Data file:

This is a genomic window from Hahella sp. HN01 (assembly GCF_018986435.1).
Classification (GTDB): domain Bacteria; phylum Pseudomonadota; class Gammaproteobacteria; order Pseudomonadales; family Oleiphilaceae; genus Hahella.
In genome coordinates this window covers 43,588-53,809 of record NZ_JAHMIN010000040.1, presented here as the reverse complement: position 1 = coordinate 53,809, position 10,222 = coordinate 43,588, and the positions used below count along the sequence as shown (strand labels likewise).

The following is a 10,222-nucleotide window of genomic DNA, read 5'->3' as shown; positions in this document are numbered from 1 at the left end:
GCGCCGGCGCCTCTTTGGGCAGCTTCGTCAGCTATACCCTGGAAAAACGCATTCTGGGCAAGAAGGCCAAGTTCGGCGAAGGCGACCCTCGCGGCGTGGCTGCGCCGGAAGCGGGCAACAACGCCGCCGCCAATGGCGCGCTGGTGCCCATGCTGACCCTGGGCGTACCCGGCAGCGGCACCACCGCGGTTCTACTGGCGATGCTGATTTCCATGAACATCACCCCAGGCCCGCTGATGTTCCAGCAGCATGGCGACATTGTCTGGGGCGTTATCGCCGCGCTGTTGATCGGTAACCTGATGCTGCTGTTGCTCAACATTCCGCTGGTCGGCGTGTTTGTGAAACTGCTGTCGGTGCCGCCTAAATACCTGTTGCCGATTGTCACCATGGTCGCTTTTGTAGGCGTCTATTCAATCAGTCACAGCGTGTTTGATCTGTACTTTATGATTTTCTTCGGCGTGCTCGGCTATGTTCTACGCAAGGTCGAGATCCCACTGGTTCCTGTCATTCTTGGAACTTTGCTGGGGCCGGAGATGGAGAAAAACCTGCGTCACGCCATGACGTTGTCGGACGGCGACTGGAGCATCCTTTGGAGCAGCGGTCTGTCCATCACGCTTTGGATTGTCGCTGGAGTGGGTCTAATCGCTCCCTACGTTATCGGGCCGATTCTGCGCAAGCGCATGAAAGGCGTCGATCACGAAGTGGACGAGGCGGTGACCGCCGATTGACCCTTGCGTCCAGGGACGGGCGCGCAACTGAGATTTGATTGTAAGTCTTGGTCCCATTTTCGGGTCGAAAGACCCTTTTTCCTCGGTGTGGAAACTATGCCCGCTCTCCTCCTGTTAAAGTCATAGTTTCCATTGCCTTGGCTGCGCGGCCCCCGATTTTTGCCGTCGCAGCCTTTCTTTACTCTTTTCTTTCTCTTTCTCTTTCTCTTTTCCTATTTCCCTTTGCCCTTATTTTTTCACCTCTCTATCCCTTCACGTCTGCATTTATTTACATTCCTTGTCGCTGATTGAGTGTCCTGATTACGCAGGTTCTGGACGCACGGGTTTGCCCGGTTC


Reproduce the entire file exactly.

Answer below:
This is a genomic window from Hahella sp. HN01 (assembly GCF_018986435.1).
Classification (GTDB): domain Bacteria; phylum Pseudomonadota; class Gammaproteobacteria; order Pseudomonadales; family Oleiphilaceae; genus Hahella.
In genome coordinates this window covers 43,588-53,809 of record NZ_JAHMIN010000040.1, presented here as the reverse complement: position 1 = coordinate 53,809, position 10,222 = coordinate 43,588, and the positions used below count along the sequence as shown (strand labels likewise).

The following is a 10,222-nucleotide window of genomic DNA, read 5'->3' as shown; positions in this document are numbered from 1 at the left end:
GCGCCGGCGCCTCTTTGGGCAGCTTCGTCAGCTATACCCTGGAAAAACGCATTCTGGGCAAGAAGGCCAAGTTCGGCGAAGGCGACCCTCGCGGCGTGGCTGCGCCGGAAGCGGGCAACAACGCCGCCGCCAATGGCGCGCTGGTGCCCATGCTGACCCTGGGCGTACCCGGCAGCGGCACCACCGCGGTTCTACTGGCGATGCTGATTTCCATGAACATCACCCCAGGCCCGCTGATGTTCCAGCAGCATGGCGACATTGTCTGGGGCGTTATCGCCGCGCTGTTGATCGGTAACCTGATGCTGCTGTTGCTCAACATTCCGCTGGTCGGCGTGTTTGTGAAACTGCTGTCGGTGCCGCCTAAATACCTGTTGCCGATTGTCACCATGGTCGCTTTTGTAGGCGTCTATTCAATCAGTCACAGCGTGTTTGATCTGTACTTTATGATTTTCTTCGGCGTGCTCGGCTATGTTCTACGCAAGGTCGAGATCCCACTGGTTCCTGTCATTCTTGGAACTTTGCTGGGGCCGGAGATGGAGAAAAACCTGCGTCACGCCATGACGTTGTCGGACGGCGACTGGAGCATCCTTTGGAGCAGCGGTCTGTCCATCACGCTTTGGATTGTCGCTGGAGTGGGTCTAATCGCTCCCTACGTTATCGGGCCGATTCTGCGCAAGCGCATGAAAGGCGTCGATCACGAAGTGGACGAGGCGGTGACCGCCGATTGACCCTTGCGTCCAGGGACGGGCGCGCAACTGAGATTTGATTGTAAGTCTTGGTCCCATTTTCGGGTCGAAAGACCCTTTTTCCTCGGTGTGGAAACTATGCCCGCTCTCCTCCTGTTAAAGTCATAGTTTCCATTGCCTTGGCTGCGCGGCCCCCGATTTTTGCCGTCGCAGCCTTTCTTTACTCTTTTCTTTCTCTTTCTCTTTCTCTTTTCCTATTTCCCTTTGCCCTTATTTTTTCACCTCTCTATCCCTTCACGTCTGCATTTATTTACATTCCTTGTCGCTGATTGAGTGTCCTGATTACGCAGGTTCTGGACGCACGGGTTTGCCCGGTTC